The pleasure of a walk in the woods and fields is enhanced a hundredfold by some little knowledge of the flowers which we meet at every turn. Their names alone serve as a clew to their entire histories, giving us that sense of companionship with our surroundings which is so necessary to the full enjoyment of outdoor life. . But if we have never studied botany it has been no easy matter to learn these names, for we find that the very people who have always lived among the flowers are often ignorant of even their common titles, and frequently increase our eventual confusion by naming them incorrectly. While it is more than probable that any attempt to attain our end by means of some "Key," which positively bristles with technical terms and outlandish titles, has only led us to replace the volume in despair, sighing with Emerson, that these scholars Love not the flower they pluck, and know it not, And all their botany is Latin names !
So we have ventured to hope that such a book as this will not be altogether unwelcome, and that our readers will find that even a bowing acquaintance with the flowers repays one generously for the effort expended in its achievement. Such an acquaintance serves to transmute the tedium of a railway journey into the excitement of a tour of discovery. It causes the monotony of a drive through an ordinarily uninteresting country to be forgotten in the diversion of noting the wayside flowers, and counting a hundred different species where formerly less than a dozen would have been detected. It invests each boggy meadow and bit of rocky woodland with almost irresistible charm.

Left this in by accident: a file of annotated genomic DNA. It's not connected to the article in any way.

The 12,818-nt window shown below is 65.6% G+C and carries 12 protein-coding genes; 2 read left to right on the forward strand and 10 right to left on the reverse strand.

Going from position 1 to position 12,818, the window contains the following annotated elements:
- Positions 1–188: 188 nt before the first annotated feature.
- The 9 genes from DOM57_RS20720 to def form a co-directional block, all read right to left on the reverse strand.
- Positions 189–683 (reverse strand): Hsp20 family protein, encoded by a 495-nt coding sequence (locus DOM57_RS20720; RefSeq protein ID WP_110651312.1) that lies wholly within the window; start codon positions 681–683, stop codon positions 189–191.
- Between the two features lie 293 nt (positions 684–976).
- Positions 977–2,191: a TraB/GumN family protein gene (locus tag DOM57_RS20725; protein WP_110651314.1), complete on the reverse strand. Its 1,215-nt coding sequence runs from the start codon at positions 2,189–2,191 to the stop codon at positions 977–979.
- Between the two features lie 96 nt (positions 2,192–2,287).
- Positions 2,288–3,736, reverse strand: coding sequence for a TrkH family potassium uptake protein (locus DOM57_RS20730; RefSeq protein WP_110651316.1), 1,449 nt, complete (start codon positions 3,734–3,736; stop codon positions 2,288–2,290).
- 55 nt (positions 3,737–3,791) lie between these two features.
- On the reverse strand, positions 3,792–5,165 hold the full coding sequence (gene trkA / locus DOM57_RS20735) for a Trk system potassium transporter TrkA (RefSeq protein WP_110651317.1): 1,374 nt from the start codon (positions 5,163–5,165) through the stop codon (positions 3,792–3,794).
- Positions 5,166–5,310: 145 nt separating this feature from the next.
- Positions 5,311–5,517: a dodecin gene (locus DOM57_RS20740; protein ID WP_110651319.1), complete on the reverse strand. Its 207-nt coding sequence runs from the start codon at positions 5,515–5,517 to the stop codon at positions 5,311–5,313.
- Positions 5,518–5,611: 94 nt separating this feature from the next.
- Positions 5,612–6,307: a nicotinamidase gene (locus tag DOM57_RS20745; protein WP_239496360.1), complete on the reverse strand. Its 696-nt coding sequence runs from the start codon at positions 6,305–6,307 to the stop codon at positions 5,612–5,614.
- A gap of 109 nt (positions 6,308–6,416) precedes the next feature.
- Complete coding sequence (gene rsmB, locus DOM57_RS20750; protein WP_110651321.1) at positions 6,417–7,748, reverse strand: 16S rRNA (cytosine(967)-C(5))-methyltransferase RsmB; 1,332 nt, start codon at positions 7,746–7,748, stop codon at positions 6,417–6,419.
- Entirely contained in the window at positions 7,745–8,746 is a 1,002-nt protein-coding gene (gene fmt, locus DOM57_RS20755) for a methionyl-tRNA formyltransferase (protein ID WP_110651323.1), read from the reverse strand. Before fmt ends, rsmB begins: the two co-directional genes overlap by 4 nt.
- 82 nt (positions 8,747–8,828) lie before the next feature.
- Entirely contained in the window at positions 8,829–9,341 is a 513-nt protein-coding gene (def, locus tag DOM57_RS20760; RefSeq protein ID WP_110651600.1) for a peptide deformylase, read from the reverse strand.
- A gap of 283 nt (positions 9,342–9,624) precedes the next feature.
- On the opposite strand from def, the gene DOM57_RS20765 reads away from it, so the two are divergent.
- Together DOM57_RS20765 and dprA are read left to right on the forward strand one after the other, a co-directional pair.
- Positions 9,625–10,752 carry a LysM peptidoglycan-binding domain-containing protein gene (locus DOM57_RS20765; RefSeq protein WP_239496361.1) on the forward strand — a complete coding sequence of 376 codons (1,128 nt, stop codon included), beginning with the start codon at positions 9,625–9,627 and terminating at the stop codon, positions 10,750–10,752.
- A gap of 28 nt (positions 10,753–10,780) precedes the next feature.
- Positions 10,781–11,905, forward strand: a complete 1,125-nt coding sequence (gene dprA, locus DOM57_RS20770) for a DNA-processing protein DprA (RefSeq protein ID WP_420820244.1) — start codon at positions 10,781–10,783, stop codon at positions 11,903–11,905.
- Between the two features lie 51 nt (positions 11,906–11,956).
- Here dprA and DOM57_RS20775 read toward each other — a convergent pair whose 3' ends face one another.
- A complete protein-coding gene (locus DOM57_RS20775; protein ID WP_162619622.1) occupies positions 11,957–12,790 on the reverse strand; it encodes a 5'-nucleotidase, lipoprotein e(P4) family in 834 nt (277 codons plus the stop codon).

Surely Sir John Lubbock is right in maintaining that "those who love Nature can never be dull," provided that love be expressed by an intelligent interest rather than by a purely sentimental rapture.
Ninety-seven of the one hundred and four plates in this book are from original drawings from nature. Of the remaining seven plates, six (Nos. LXXX., XCIX., CI., XXII., XLII., LXXXI.), and the illustration of the complete flower, in the Explanation of Terms, are adapted with alterations from standard authors, part of the work in the first three plates mentioned being original. Plate IV. has been adapted from "American Medicinal Plants," by kind permission of the author, Dr. C. F. Millspaugh. The reader should always consult the "Flower Descriptions" in order to learn the actual dimensions of the different plants, as it has not always been possible to preserve their relative sizes in the illustrations. The aim in the drawings has been to help the reader to identify the flowers described in the text, and to this end they are presented as simply as possible, with no attempt at artistic arrangement or grouping.
We desire to express our thanks to Miss Harriet Procter, of Cincinnati, for her assistance and encouragement. Acknowledgment of their kind help is also due to Mrs. Seth Doane, of Orleans, Massachusetts, and to Mr. Eugene P. Bicknell, of Riv-erdale, New York. To Dr. N. L. Britton, of Columbia College, we are indebted for permission to work in the College Herbarium.
New York, March 15, 1893.